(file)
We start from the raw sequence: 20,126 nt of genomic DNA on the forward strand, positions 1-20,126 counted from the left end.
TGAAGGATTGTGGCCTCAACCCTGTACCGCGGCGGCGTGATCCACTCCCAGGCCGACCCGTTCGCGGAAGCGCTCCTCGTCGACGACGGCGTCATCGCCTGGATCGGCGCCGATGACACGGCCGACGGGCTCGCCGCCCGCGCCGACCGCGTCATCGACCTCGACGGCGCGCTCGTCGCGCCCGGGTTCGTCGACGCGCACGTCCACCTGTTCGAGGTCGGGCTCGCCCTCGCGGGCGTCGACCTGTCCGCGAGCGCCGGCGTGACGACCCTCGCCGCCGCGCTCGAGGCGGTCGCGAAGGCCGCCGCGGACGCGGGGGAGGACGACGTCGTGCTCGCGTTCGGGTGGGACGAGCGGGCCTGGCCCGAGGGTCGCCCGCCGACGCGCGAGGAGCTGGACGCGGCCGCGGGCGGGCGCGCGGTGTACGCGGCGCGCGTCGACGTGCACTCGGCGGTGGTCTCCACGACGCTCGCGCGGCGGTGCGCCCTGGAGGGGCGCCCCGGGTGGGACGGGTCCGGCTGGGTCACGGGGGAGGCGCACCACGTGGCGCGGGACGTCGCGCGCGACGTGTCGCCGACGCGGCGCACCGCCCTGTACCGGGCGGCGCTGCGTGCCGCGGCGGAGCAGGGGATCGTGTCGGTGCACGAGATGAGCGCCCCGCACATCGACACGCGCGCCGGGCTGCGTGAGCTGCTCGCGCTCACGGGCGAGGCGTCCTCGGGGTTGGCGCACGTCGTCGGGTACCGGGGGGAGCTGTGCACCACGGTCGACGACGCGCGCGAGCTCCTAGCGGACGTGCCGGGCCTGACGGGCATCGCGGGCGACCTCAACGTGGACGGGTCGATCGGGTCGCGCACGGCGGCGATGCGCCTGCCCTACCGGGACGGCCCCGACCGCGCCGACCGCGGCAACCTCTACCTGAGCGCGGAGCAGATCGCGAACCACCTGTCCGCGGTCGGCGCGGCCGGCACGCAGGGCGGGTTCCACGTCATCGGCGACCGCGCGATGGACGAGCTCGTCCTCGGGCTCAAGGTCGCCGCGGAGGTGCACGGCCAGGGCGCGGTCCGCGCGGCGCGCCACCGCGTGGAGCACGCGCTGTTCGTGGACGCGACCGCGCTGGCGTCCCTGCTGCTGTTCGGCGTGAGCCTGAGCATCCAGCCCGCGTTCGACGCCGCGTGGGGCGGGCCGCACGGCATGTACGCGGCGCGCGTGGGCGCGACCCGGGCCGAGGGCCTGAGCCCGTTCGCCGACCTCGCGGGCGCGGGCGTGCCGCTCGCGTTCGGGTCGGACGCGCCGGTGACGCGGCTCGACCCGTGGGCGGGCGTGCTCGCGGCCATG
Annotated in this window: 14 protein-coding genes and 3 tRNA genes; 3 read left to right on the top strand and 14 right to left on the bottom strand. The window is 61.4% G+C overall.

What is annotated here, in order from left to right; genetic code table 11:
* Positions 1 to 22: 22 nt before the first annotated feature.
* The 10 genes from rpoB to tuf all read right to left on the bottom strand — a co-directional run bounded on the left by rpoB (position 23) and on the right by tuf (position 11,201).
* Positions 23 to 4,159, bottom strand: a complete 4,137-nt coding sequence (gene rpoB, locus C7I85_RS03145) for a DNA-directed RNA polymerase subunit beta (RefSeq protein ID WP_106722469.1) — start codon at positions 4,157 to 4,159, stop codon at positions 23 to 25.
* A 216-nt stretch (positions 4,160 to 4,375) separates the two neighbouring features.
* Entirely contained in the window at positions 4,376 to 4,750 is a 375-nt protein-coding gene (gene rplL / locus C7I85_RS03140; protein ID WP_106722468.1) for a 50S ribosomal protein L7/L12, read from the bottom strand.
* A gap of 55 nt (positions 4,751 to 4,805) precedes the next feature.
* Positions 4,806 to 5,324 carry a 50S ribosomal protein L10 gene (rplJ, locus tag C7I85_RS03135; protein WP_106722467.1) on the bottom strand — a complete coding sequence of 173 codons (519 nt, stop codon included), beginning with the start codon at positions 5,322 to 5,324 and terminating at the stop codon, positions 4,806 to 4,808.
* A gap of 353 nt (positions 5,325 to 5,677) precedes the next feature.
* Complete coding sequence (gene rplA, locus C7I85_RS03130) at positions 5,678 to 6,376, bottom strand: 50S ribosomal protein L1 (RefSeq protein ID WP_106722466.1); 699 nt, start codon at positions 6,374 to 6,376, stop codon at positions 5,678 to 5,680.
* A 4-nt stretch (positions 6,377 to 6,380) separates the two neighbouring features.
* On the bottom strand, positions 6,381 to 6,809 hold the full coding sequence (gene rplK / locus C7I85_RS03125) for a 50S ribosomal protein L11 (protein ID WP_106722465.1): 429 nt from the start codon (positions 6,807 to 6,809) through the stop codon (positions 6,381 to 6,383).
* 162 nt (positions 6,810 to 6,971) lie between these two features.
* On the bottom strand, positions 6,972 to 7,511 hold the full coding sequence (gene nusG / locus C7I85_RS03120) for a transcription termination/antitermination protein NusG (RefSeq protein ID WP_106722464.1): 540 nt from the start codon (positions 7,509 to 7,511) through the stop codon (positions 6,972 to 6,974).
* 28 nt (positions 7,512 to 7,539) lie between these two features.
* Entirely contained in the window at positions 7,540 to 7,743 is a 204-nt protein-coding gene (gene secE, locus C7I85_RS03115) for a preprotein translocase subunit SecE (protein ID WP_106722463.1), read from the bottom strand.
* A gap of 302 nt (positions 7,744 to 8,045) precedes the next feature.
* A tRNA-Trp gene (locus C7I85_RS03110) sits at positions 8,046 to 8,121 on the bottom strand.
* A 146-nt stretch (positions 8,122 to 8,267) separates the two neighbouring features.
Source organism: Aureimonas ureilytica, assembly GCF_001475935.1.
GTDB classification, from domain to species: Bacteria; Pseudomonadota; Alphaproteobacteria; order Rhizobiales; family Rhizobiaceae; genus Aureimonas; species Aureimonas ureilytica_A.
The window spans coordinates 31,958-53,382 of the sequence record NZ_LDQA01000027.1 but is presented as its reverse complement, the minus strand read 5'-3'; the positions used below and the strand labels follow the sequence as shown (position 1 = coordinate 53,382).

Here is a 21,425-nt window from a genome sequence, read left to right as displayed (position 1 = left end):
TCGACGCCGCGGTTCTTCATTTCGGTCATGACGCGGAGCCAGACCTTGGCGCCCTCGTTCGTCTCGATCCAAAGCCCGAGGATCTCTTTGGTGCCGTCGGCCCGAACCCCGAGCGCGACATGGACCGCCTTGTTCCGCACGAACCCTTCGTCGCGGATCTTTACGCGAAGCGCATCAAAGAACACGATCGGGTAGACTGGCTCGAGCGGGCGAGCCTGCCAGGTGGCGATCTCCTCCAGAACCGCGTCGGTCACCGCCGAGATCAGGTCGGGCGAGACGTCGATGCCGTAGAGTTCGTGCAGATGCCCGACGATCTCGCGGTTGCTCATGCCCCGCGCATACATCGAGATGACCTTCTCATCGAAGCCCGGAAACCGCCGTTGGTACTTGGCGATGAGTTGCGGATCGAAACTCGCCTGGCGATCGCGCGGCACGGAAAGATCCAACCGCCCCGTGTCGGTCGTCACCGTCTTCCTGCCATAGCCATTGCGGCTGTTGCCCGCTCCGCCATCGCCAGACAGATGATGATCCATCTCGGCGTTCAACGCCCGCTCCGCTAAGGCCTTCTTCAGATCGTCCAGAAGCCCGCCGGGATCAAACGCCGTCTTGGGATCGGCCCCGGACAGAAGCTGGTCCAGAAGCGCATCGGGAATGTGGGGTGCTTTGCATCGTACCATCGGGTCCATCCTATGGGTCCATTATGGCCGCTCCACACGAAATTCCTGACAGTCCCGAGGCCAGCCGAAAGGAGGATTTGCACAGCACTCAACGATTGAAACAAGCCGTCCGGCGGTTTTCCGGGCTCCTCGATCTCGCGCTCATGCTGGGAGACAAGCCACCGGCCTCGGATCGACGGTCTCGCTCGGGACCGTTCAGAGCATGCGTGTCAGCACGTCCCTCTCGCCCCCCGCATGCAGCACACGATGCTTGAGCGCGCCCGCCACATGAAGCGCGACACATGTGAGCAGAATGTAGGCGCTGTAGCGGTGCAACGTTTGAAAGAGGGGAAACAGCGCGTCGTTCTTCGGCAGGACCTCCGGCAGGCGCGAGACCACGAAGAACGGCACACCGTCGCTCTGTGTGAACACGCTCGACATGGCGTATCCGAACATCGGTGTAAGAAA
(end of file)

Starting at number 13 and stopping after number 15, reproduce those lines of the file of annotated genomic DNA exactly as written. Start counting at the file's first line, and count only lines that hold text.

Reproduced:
* Complete coding sequence (gene rplA, locus C7I85_RS03130) at positions 5,678 to 6,376, bottom strand: 50S ribosomal protein L1 (RefSeq protein ID WP_106722466.1); 699 nt, start codon at positions 6,374 to 6,376, stop codon at positions 5,678 to 5,680.
* A 4-nt stretch (positions 6,377 to 6,380) separates the two neighbouring features.
* On the bottom strand, positions 6,381 to 6,809 hold the full coding sequence (gene rplK / locus C7I85_RS03125) for a 50S ribosomal protein L11 (protein ID WP_106722465.1): 429 nt from the start codon (positions 6,807 to 6,809) through the stop codon (positions 6,381 to 6,383).